As 2014 comes to a close, it seems like it’s a good time to throw out my thoughts on what I think the trends in website design are going to be in 2015. Many of them began their rise in popularity over the past couple of years, and I predict they will continue to grow.
The term “flat design” refers to a minimalist style in website design. Instead of bevels, drop shadows, textures and gradients on the page, that make things look as though they are “lifting off” the screen, flat design involves removing these stylistic devices that in the past gave things a three-dimensional feel. Instead you are left with a page that feels “crisp” and modern, and more importantly allows the visitor to a website to focus on what is most important – the message and the content, with styling provided by basic elements, flat colors and modern typography.
This type of design also makes it easier to create websites that are responsive, so that they display equally well from large computer screens to small mobile devices. By forgoing large graphics that reduce to a size so small they are illegible on smaller devices, flat design loads faster and resizes easier, while still remaining sharp on hi-definition monitors.
Let’s face it, more and more people are surfing the web on small devices, such as tablets and phones, now, so proper website design needs to cater to all end users, not just those sitting at a desk staring at a large monitor. It is becoming increasingly important they website are optimized for viewing on any screen size a visitor may be using.
Sites being built in 2015 are going to have to be able to adapt for smartphone and tablet users, as well as still look good on larger computer monitors. We know this going to continue to grow next year, for sure.
And, as more people are viewing things from tinier screens, the flat design mentioned above becomes more necessary for legibility.
Scrolling Instead of Clicking
I recently had a client tell me that he thought their home page design was too long. He also used the term “above the fold,” which made me shake my head, because there is no fold in website design – the web isn’t a printed newspaper! Anyway, I didn’t feel it was too long myself, especially given the fact that scrolling, instead of clicking, has been a growing trend in 2014 and will continue to grow in the new year.
This goes back to the fact that more people are accessing website on tablets and mobile phones. Clicking on these devices is cumbersome, and users prefer to scroll, since it is so easy to do with your finger. Think about how you use Facebook and Twitter on your mobile devices. You are constantly scrolling on them. It’s just something that we do now.
To quote John Herman, in a Twitter message regarding the use of scroll-heavy design, “If there’s one lesson to take away from every major change in how people browse the internet over the last five years…it’s that users hate to click and don’t mind scrolling…Clicking is a choice, like jumping; scrolling is inevitable, like falling.”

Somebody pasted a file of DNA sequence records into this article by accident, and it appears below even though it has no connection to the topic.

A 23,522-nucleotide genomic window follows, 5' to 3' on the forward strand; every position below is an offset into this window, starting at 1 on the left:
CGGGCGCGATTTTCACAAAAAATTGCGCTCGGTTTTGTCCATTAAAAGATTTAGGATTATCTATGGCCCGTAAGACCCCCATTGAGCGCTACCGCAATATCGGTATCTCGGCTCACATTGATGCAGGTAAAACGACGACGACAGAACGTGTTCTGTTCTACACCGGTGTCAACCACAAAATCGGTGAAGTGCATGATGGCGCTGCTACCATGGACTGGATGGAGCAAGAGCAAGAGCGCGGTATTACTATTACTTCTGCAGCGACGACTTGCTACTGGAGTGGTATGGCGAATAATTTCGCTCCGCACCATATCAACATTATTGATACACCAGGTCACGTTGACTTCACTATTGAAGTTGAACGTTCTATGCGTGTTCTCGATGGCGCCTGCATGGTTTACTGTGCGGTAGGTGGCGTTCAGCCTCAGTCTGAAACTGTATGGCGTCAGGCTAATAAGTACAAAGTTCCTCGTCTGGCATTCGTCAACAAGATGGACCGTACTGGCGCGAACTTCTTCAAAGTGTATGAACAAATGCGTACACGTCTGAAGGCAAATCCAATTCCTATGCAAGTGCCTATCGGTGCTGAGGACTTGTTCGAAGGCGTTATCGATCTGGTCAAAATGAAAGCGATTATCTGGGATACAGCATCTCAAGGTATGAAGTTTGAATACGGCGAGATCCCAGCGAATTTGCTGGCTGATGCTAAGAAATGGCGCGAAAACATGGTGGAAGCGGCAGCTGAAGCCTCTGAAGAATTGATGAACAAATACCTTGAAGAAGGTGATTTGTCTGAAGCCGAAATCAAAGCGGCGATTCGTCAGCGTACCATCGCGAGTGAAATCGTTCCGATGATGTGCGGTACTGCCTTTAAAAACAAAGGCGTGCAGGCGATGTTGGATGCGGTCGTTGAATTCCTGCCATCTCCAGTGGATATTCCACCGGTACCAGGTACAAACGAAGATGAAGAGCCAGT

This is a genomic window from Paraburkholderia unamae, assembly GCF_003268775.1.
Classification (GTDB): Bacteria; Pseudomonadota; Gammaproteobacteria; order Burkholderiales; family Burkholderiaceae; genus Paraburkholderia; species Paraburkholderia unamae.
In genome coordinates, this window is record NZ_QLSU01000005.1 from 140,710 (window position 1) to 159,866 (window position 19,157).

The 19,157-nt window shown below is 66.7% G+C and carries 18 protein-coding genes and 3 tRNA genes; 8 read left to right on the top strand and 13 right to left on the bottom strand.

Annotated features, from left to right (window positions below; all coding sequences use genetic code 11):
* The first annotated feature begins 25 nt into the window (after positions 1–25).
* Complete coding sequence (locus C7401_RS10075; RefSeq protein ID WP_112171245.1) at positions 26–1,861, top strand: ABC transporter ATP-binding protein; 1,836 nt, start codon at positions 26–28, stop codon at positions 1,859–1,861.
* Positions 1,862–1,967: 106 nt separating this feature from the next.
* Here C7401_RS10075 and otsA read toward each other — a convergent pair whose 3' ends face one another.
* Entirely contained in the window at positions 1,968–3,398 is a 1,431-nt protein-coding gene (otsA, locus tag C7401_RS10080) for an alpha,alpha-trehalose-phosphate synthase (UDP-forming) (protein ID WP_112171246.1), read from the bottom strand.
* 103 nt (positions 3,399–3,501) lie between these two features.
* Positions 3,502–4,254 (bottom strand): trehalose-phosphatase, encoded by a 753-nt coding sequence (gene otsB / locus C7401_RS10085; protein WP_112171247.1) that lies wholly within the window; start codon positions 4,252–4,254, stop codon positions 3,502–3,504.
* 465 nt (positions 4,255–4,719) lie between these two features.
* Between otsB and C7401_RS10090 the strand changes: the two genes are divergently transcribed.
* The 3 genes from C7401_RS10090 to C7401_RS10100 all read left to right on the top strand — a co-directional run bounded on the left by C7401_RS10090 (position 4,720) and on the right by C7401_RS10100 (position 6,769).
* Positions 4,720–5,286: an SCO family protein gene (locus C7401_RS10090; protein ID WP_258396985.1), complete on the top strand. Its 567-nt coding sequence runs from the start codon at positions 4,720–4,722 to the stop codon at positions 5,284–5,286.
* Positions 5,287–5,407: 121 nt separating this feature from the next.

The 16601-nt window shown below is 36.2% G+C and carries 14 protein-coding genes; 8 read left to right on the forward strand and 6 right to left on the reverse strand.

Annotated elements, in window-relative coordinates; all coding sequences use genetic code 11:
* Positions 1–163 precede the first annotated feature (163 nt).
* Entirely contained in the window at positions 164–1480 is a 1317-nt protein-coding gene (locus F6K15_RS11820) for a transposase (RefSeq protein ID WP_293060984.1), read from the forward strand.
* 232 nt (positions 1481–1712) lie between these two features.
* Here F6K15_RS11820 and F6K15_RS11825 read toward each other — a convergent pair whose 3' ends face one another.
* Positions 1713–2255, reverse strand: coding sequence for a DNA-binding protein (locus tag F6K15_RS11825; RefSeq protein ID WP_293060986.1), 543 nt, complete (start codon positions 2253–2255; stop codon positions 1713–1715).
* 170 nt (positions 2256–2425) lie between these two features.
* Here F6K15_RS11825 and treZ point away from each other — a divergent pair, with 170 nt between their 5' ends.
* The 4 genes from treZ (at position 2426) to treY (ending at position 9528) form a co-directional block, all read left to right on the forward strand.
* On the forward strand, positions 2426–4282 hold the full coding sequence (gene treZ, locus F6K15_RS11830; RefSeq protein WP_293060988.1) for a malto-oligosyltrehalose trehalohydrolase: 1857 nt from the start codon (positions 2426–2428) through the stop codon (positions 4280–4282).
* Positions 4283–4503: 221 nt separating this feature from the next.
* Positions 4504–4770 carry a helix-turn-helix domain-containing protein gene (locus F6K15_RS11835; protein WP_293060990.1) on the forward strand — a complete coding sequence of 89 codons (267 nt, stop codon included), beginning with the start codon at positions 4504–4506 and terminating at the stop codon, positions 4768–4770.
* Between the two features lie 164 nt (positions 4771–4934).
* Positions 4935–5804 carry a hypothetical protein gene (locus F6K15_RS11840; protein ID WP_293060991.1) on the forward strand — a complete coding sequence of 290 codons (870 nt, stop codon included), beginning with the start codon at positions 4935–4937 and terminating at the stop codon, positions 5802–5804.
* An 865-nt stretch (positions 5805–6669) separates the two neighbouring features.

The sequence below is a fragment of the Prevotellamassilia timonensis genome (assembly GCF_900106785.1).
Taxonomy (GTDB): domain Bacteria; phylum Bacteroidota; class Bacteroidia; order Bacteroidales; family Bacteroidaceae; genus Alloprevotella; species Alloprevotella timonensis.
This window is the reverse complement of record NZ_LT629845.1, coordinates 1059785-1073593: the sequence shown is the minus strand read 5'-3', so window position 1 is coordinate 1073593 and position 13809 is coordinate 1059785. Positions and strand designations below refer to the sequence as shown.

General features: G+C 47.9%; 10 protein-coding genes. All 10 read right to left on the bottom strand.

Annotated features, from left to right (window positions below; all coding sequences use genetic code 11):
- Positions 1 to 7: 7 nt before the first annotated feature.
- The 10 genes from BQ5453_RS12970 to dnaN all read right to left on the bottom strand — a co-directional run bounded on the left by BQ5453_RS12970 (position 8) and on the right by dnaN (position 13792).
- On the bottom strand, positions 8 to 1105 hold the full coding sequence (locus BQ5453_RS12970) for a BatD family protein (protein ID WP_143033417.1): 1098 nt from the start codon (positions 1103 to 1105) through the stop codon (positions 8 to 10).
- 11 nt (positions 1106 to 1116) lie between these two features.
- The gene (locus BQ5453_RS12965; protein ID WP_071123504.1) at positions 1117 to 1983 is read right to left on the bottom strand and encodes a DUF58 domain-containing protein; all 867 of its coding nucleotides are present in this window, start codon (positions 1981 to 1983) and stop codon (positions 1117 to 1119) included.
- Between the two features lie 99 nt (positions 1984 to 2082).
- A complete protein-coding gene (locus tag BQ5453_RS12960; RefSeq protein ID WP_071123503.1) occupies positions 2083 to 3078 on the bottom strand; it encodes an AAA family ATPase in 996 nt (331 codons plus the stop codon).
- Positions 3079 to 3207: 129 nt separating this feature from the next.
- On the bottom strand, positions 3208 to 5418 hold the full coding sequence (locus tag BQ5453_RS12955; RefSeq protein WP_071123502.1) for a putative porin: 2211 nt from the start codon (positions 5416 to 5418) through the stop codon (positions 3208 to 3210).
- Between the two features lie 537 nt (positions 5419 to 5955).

I recently ran across a great read about why “pageless” website design is the future of the web. The author does a really nice job of explaining why he feels it is the wave of the future in design.
Better Typography and Large Fonts
In years past, web designers were hampered by a small choice of fonts in their web designs. This is because not every single computer is going to have the exact same fonts installed, so if you designed a website in a specialized font, you had to create backup font sets to make sure users who didn’t have the main font you specified would still have a fairly decent rendition of the type of font used, should they view your site.
But, the proliferation of web fonts has made website designers much happier in more recent years. Rich web typography started in around 2008 and is now coming into maturation.
I see larger fonts also continuing to pop up in website design in 2015. Big typography in website design would include body copy that is larger than 18 points, navigation type larger than 14 points, headers larger then 30 points, and banners larger than 50 points. And much of this stems from responsive design, mobile and app design and flat design trends, because they all focus on usability.
Fonts must work on every screen size now, from desktop to tablet to mobile. Users must be able to read them quickly and make actionable decisions quickly.
Buy now. Click here. Submit. These phrases influence typography and encourage designers to go bigger. And, the more website visitors interact with bigger type, the more they come to expect it.
Ghost buttons are exactly what they sound like. Subtle buttons that aren’t distracting when viewing a page. They are transparent, have a recognizable shape, contain light sans serif fonts, and usually have a thin border. They forgo the shading and dimensional feel of buttons in the past. Some great examples of what I mean when I say ghost buttons can be found here.
Parallax scrolling is a web design technique where the foreground image moves “over” the background image. It can add some pizzaz to a page and give it a “wow factor,” but it’s very important not to over use this, as many people did when it first came out. There is such a thing as “too much” of a good thing.
If you go to my home page and scroll, while watching the large main image, you will get an idea of what parallax scrolling means.
In order for websites to compete and convert in 2015 they must be modern, responsive and easy for your readers to use. That does not mean they need to include all the bells and whistles (which frankly would be rather much for most sites), but they must keep up with the times and not look like they were built ten plus years ago.